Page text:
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Old 09-18-2022, 07:45 PM   #1
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Class A usage question - no towed vehicle

Hello,

Im considering a short class A and would prefer not to tow another vehicle. My wife and I are still working, new to RVing, and might possibly use an RV once per month and for a longer trip once or twice per year. Wed much prefer not to tow another vehicle, but my usage question is this: how do you go about restocking the RV or a trip out to dinner when on the road, especially between destinations, or as the mood hits to go out on the town, or to visit attractions miles away? Im thinking something less than 30 feet so, yeah, theres a real question of parking in a traditional parking lot but Im sure Im not the first one to think about this issue. BTW, Ive searched and couldnt really find an answer to this specific question. Thanks for any advice or stories. Help a newbie out.

-Alan
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Old 09-18-2022, 07:59 PM   #2
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I believe just a class A with no toad, you’re either going to walk a lot or stay in the park. Most places do not accommodate a big rv, even less than 30’. Especially tourist locations or restaurants.
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Old 09-18-2022, 08:08 PM   #3
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Another consideration is what you need to do to pack up to leave: maybe put outside chairs and grills away, disconnect water, disconnect sewer, disconnect electrical, put everything inside away, retract slides, raise jacks, etc.

And then do it the other way when you get back. You could leave some stuff lying on the ground to save time and effort but you do run the risk of other people thinking you just abandoned it, especially in places like state parks.

Will you need a vehicle in case an emergency arises for the humans or pets?

Parking in other places is just one of many considerations. Some people used Enterprise to have a rental car brought to them but with the high prices of rentals nowadays (and scarcity in some places) that may not be a good alternative. Some people just bring bikes but that depends on where you're staying and what's around.

What's the reason you don't want to tow a vehicle? We towed an existing car on a dolly for the first year. While it worked and while a lot of people swear by a dolly, its only real advantages are it's cheaper to acquire and you can tow many vehicles that cannot be flat towed. We ditched the dolly after a year.

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Old 09-18-2022, 08:16 PM   #4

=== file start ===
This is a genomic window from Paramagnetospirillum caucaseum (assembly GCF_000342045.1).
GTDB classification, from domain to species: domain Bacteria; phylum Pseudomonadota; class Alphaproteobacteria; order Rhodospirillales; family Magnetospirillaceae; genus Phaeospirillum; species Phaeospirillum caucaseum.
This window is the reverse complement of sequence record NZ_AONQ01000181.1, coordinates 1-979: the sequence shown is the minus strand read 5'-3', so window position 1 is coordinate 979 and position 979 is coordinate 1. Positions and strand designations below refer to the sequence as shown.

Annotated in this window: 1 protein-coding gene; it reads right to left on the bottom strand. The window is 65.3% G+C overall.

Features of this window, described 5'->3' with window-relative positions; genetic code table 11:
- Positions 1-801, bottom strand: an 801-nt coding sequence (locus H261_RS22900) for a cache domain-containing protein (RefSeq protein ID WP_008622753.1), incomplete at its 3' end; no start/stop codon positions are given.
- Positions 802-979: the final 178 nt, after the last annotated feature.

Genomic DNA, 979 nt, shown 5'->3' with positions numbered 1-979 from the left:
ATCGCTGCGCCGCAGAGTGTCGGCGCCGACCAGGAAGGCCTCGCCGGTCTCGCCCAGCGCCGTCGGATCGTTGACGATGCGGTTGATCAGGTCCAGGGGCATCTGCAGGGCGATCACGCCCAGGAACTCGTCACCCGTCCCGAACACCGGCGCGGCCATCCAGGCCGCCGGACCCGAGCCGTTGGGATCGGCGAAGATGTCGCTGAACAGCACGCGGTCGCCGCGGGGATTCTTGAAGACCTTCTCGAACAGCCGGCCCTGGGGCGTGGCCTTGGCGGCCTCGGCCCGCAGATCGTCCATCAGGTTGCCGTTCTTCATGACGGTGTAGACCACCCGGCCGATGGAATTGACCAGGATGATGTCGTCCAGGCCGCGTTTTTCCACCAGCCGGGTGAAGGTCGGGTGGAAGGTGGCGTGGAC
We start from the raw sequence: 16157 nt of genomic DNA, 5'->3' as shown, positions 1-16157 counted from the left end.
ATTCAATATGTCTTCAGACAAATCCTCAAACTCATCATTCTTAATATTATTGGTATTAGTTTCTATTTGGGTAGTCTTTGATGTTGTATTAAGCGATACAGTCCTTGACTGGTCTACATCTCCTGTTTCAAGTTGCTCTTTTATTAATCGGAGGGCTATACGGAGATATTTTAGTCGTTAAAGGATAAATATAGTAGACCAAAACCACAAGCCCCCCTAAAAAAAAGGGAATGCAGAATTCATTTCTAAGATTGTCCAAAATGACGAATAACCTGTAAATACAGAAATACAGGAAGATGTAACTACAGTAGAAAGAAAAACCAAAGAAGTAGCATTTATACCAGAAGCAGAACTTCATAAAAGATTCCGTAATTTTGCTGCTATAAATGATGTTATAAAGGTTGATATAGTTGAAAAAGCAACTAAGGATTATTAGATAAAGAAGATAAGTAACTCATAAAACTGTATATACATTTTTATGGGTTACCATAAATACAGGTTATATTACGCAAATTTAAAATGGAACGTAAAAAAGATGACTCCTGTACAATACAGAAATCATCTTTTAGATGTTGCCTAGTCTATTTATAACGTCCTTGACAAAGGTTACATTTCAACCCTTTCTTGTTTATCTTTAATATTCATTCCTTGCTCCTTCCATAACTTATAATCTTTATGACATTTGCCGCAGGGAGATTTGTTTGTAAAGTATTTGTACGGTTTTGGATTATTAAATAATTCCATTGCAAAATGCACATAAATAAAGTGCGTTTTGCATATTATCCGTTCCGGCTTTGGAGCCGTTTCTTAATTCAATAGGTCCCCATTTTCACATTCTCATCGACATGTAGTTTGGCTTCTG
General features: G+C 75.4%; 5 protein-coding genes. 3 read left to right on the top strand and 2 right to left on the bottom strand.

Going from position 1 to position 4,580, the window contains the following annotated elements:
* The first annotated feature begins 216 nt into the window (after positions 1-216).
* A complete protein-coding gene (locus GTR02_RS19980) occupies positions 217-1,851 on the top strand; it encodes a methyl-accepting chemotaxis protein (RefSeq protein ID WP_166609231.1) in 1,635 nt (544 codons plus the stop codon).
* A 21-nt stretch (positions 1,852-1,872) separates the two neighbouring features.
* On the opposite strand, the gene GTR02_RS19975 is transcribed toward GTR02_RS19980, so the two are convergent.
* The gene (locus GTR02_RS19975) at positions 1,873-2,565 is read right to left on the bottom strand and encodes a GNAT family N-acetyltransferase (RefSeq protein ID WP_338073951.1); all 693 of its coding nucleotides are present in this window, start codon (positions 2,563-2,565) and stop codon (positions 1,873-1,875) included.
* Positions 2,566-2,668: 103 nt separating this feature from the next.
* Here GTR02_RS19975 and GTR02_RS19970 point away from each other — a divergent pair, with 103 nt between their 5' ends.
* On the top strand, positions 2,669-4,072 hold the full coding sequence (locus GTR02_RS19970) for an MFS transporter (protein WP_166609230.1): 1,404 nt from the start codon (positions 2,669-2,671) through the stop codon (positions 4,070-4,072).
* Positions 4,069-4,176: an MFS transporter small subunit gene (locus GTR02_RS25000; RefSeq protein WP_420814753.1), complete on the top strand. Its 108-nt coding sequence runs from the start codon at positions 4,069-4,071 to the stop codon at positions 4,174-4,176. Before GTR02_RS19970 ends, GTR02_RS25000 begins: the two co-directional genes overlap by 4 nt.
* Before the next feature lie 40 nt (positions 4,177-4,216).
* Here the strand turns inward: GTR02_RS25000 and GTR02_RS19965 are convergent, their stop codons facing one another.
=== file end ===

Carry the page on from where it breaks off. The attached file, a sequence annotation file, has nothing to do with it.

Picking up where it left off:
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Hello, you are asking some good questions and hopefully I can shed some light on things for you.
We have a 32' 2014 Fleetwood Southwind and do not tow a vehicle.
Aside from weekend and week-long travels in the Summer, we leave Ontario, Canada in January and spend 3 months travelling to and from Florida.
With a 32' Class A, we can easily park in a Walmart or grocery store parking lot taking up 2 spaces.
When stopping into an RV park for up to a week, we try to stock up enough to last until we are back on the road.
When locking into a park in the Keys for a month we simply take a cab into town for groceries etc.
We do look for easy-in, easy-out gas stations, restaurants etc.
In the past 11 years of RV'ing I can only recall a couple of times when we really wished we had a car, but not needing to worry about towing, the additional length and additional costs etc. far outweighed the limited benefits.
We towed a motorcycle trailer for a couple of years and found it to more of a nuisance and stopped towing it.
You will find everyone has a different idea of how they want to travel and only through personal experience will you actually know what works best for you.
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Old 09-18-2022, 08:16 PM   #5
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We have a 28 foot class A and no toad. Have never had a problem parking. Most lots have opposing parking slots in the middle. We just go to the far end and use 2 spots. If a lot is only set up for single slots, we park on the street, at the curb.

It's the beauty of 28 feet, less than 2 automobiles. If we were 36 feet or more, parking would be hard.

Motorhomes are self contained. When we pull in to a campsite knowing we will go out for shopping or dinner, no need for all the hookups. Do them once back for the nite.

If staying put for few days, you can rent an economy car pretty cheap, if preferred.
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Old 09-18-2022, 08:23 PM   #6
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We had a 31ft Class C, comparable to a short DP. We had if for ~11 years. We did not have a vehicle we could tow so most of the time we traveled in the RV. This meant having to pretty much use it for any side trips. Grocery shopping, site seeing etc. Not the most convenient option. If we knew we were going to be gone on longer trips we would just drive a 2nd vehicle, which cost a little more $$$ but worth the effort.